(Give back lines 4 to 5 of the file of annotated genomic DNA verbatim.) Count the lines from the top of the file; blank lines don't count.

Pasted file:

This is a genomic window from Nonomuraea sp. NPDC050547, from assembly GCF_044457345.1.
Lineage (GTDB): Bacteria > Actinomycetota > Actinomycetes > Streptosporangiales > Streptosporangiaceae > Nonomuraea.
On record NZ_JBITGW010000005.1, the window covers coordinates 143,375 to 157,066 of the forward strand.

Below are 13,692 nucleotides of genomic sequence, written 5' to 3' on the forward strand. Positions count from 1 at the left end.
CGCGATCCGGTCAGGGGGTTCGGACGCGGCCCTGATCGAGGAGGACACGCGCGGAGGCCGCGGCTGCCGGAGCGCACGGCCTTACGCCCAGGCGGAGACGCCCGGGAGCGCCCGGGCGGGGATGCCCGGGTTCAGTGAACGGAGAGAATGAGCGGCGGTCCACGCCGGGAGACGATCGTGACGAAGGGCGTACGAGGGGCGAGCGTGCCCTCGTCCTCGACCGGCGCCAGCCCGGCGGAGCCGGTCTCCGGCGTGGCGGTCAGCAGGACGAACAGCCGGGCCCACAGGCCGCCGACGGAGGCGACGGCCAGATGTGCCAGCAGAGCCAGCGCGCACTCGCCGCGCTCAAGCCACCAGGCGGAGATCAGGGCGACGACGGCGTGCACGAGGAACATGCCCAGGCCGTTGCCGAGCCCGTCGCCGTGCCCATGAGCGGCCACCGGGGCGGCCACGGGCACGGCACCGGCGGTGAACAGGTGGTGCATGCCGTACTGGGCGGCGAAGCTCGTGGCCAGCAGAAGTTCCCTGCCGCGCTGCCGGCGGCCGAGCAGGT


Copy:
Below are 13,692 nucleotides of genomic sequence, written 5' to 3' on the forward strand. Positions count from 1 at the left end.
CGCGATCCGGTCAGGGGGTTCGGACGCGGCCCTGATCGAGGAGGACACGCGCGGAGGCCGCGGCTGCCGGAGCGCACGGCCTTACGCCCAGGCGGAGACGCCCGGGAGCGCCCGGGCGGGGATGCCCGGGTTCAGTGAACGGAGAGAATGAGCGGCGGTCCACGCCGGGAGACGATCGTGACGAAGGGCGTACGAGGGGCGAGCGTGCCCTCGTCCTCGACCGGCGCCAGCCCGGCGGAGCCGGTCTCCGGCGTGGCGGTCAGCAGGACGAACAGCCGGGCCCACAGGCCGCCGACGGAGGCGACGGCCAGATGTGCCAGCAGAGCCAGCGCGCACTCGCCGCGCTCAAGCCACCAGGCGGAGATCAGGGCGACGACGGCGTGCACGAGGAACATGCCCAGGCCGTTGCCGAGCCCGTCGCCGTGCCCATGAGCGGCCACCGGGGCGGCCACGGGCACGGCACCGGCGGTGAACAGGTGGTGCATGCCGTACTGGGCGGCGAAGCTCGTGGCCAGCAGAAGTTCCCTGCCGCGCTGCCGGCGGCCGAGCAGGT